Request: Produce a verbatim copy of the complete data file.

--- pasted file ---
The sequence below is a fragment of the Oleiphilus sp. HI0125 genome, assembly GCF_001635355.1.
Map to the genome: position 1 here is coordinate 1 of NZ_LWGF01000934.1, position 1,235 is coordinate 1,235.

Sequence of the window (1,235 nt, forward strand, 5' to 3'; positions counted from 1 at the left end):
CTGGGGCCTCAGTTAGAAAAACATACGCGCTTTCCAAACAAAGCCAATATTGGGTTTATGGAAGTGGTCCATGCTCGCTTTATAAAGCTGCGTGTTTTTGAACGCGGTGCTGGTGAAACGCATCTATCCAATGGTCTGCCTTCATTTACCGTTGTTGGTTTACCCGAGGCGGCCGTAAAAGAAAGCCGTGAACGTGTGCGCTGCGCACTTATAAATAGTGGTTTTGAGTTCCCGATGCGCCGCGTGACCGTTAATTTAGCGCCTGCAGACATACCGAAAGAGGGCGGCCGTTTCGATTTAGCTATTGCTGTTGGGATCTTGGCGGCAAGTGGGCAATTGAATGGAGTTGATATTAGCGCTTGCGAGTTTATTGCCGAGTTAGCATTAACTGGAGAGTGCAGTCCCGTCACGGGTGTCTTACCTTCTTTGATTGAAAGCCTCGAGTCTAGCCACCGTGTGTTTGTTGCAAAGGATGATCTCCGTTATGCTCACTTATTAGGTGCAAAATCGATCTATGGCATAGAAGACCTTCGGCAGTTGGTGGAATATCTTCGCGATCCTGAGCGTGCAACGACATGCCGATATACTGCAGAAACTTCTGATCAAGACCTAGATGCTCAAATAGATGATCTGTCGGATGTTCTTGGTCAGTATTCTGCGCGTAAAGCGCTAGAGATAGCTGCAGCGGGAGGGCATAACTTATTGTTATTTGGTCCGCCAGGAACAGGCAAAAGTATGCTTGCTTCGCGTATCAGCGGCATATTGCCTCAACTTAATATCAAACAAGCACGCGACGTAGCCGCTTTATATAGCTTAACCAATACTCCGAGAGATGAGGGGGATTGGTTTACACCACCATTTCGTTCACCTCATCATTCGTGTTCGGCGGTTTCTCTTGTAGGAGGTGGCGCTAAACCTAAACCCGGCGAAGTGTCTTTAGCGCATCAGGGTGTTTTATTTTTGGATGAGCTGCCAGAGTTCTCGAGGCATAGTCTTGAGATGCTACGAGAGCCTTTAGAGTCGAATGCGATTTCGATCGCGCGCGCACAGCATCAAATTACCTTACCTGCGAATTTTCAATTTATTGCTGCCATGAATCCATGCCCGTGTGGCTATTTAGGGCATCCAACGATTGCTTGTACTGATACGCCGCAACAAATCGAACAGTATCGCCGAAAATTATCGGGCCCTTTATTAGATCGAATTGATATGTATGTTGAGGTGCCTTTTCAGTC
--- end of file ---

The sequence below is a fragment of the Oleiphilus sp. HI0125 genome, assembly GCF_001635355.1.
Map to the genome: position 1 here is coordinate 1 of NZ_LWGF01000934.1, position 1,235 is coordinate 1,235.

Sequence of the window (1,235 nt, forward strand, 5' to 3'; positions counted from 1 at the left end):
CTGGGGCCTCAGTTAGAAAAACATACGCGCTTTCCAAACAAAGCCAATATTGGGTTTATGGAAGTGGTCCATGCTCGCTTTATAAAGCTGCGTGTTTTTGAACGCGGTGCTGGTGAAACGCATCTATCCAATGGTCTGCCTTCATTTACCGTTGTTGGTTTACCCGAGGCGGCCGTAAAAGAAAGCCGTGAACGTGTGCGCTGCGCACTTATAAATAGTGGTTTTGAGTTCCCGATGCGCCGCGTGACCGTTAATTTAGCGCCTGCAGACATACCGAAAGAGGGCGGCCGTTTCGATTTAGCTATTGCTGTTGGGATCTTGGCGGCAAGTGGGCAATTGAATGGAGTTGATATTAGCGCTTGCGAGTTTATTGCCGAGTTAGCATTAACTGGAGAGTGCAGTCCCGTCACGGGTGTCTTACCTTCTTTGATTGAAAGCCTCGAGTCTAGCCACCGTGTGTTTGTTGCAAAGGATGATCTCCGTTATGCTCACTTATTAGGTGCAAAATCGATCTATGGCATAGAAGACCTTCGGCAGTTGGTGGAATATCTTCGCGATCCTGAGCGTGCAACGACATGCCGATATACTGCAGAAACTTCTGATCAAGACCTAGATGCTCAAATAGATGATCTGTCGGATGTTCTTGGTCAGTATTCTGCGCGTAAAGCGCTAGAGATAGCTGCAGCGGGAGGGCATAACTTATTGTTATTTGGTCCGCCAGGAACAGGCAAAAGTATGCTTGCTTCGCGTATCAGCGGCATATTGCCTCAACTTAATATCAAACAAGCACGCGACGTAGCCGCTTTATATAGCTTAACCAATACTCCGAGAGATGAGGGGGATTGGTTTACACCACCATTTCGTTCACCTCATCATTCGTGTTCGGCGGTTTCTCTTGTAGGAGGTGGCGCTAAACCTAAACCCGGCGAAGTGTCTTTAGCGCATCAGGGTGTTTTATTTTTGGATGAGCTGCCAGAGTTCTCGAGGCATAGTCTTGAGATGCTACGAGAGCCTTTAGAGTCGAATGCGATTTCGATCGCGCGCGCACAGCATCAAATTACCTTACCTGCGAATTTTCAATTTATTGCTGCCATGAATCCATGCCCGTGTGGCTATTTAGGGCATCCAACGATTGCTTGTACTGATACGCCGCAACAAATCGAACAGTATCGCCGAAAATTATCGGGCCCTTTATTAGATCGAATTGATATGTATGTTGAGGTGCCTTTTCAGTC